For some time now, I have written about the dwindling inventory available on Cayman’s most prized real estate corridor, that of Seven Mile Beach. I can now report with some excitement that the owners of the Lacovia condominiums – an existing development located about a third of the way up Seven Mile Beach – have unanimously agreed to redevelop their property.
While there is still a long road ahead for the redevelopment of this property, I believe this is a really interesting development for Cayman’s real estate industry. The property will remain as is for just over a year. At that point, the existing structure will be brought down and a completely new development will take shape. Currently, there are 55 units at Lacovia and the owners have decided to increase this count by 33, taking the overall number of units up to 88. There will be the maximum 10 stories built, but they chose not to maximize the density of the building as they could have gone for more units. A number of the new units have already been reserved, even at this early stage.
This is a particularly pertinent move for the industry because it will be the first time that the existing owners of a strata property have come together as a whole to facilitate a redevelopment without the pressure of a disaster such as a hurricane necessitating such a decision. Instead, this is a commercial decision that has been taken, paving the way for other similar developments to take place down the road.
This is not the only major development that will be taking place along the Seven Mile Beach corridor over the next couple of years; with three others in the pipeline, so I would caution that absorption rates will need to be followed closely in relation to price points of new developments.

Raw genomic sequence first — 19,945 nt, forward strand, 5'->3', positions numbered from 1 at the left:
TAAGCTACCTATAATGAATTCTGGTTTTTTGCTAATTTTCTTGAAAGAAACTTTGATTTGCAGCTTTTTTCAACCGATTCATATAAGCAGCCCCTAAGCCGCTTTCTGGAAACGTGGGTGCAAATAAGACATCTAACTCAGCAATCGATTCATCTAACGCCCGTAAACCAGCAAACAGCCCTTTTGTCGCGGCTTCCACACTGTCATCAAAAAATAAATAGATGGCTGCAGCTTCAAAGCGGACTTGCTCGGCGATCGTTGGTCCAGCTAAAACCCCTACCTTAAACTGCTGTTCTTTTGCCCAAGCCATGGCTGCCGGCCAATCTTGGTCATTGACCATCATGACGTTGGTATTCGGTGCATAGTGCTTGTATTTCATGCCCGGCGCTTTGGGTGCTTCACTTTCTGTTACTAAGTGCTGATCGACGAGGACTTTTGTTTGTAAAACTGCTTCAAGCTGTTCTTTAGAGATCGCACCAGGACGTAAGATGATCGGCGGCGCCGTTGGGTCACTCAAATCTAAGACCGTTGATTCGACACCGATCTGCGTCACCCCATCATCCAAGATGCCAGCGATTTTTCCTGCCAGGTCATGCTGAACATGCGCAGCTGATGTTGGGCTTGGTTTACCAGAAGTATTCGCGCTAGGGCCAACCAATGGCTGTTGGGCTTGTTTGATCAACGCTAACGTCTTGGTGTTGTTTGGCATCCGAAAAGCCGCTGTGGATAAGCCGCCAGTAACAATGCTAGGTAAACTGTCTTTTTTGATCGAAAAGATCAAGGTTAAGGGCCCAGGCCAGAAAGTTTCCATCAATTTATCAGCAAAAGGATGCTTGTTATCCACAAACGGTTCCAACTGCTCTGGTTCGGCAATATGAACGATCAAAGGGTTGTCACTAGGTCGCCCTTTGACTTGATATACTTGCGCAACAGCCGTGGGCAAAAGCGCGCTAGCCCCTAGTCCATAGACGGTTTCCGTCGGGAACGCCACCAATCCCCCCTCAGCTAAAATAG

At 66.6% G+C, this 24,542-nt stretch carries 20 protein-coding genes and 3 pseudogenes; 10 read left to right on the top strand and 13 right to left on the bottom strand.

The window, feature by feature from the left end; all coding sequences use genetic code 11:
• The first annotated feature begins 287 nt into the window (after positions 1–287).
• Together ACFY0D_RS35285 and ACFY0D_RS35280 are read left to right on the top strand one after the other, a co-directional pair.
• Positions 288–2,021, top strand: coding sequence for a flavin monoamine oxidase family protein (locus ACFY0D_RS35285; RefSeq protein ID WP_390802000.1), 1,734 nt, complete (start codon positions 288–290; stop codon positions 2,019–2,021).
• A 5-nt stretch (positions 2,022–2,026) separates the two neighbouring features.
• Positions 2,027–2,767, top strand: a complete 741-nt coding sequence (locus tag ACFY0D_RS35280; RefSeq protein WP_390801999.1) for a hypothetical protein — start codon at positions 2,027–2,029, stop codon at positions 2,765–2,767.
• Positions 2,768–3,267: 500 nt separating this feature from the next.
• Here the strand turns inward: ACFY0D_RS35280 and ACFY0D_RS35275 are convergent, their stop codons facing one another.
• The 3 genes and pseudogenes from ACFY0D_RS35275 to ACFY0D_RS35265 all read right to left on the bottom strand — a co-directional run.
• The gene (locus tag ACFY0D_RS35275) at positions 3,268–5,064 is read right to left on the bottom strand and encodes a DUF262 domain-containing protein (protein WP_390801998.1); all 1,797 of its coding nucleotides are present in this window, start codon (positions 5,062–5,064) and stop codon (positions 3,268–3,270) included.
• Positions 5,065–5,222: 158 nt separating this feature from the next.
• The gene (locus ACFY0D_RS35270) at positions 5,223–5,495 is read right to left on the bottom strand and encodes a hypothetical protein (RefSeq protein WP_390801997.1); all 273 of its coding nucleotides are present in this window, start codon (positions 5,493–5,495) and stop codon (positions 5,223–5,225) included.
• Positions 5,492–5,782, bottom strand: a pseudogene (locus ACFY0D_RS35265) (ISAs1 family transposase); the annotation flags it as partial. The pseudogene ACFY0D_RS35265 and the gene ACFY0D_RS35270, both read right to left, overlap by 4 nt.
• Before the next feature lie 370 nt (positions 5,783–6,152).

That said, each new development offers something different for investors. Seacrest is a 20-unit development (sold-out) by Brian Butler that will be breaking ground in the near future and will permit owners to rent out their property on a daily basis. The Grand Hyatt will be offering primarily studio (guest suites), with additional one- and two-bed units available, with an option to tie into the hotel’s rental program. The WaterMark development, which is already around 60 percent sold, of the 54 units available, will allow owners to rent out their property for a minimum of six months a year in one go. Lacovia will offer owners the chance to rent out their properties on a daily basis, as it had before.
These properties run from around $600,000 for a studio at the Grand Hyatt all the way to the $24 million penthouse at The WaterMark, so my greatest concern is the challenge we face as to where these properties are going to fit, market-wise.
As the bulk of the properties are in the $4 million range and up, it is clearly only high-net-worth individuals who will be interested in purchasing such properties. And the higher the price, the narrower the market becomes.
For future properties considering to follow Lacovia owners’ lead and redevelop, I would suggest that they think about selling their properties with price differentials per unit. This is because not all properties along Seven Mile Beach are as fortunate as Lacovia insofar as the beachfront that they possess, at 400 feet of prime frontage. Instead, properties may have to be redeveloped to offer beach-facing apartments at the top end of the price point, and also North Sound-facing apartments at a lower price point. It may be necessary to place amenities and services on lower floors at the back of the property and start the lower-priced apartments at the fourth floor, depending on the location of the site and potential configuration.
Along with the above-mentioned properties in the pipeline, it is worth mentioning that Dart still plans to develop the Four Seasons hotel and apartments, and there is also speculation that there may be a second phase of the Kimpton Residences in the running.
James Bovell is broker/owner at RE/MAX Cayman Islands.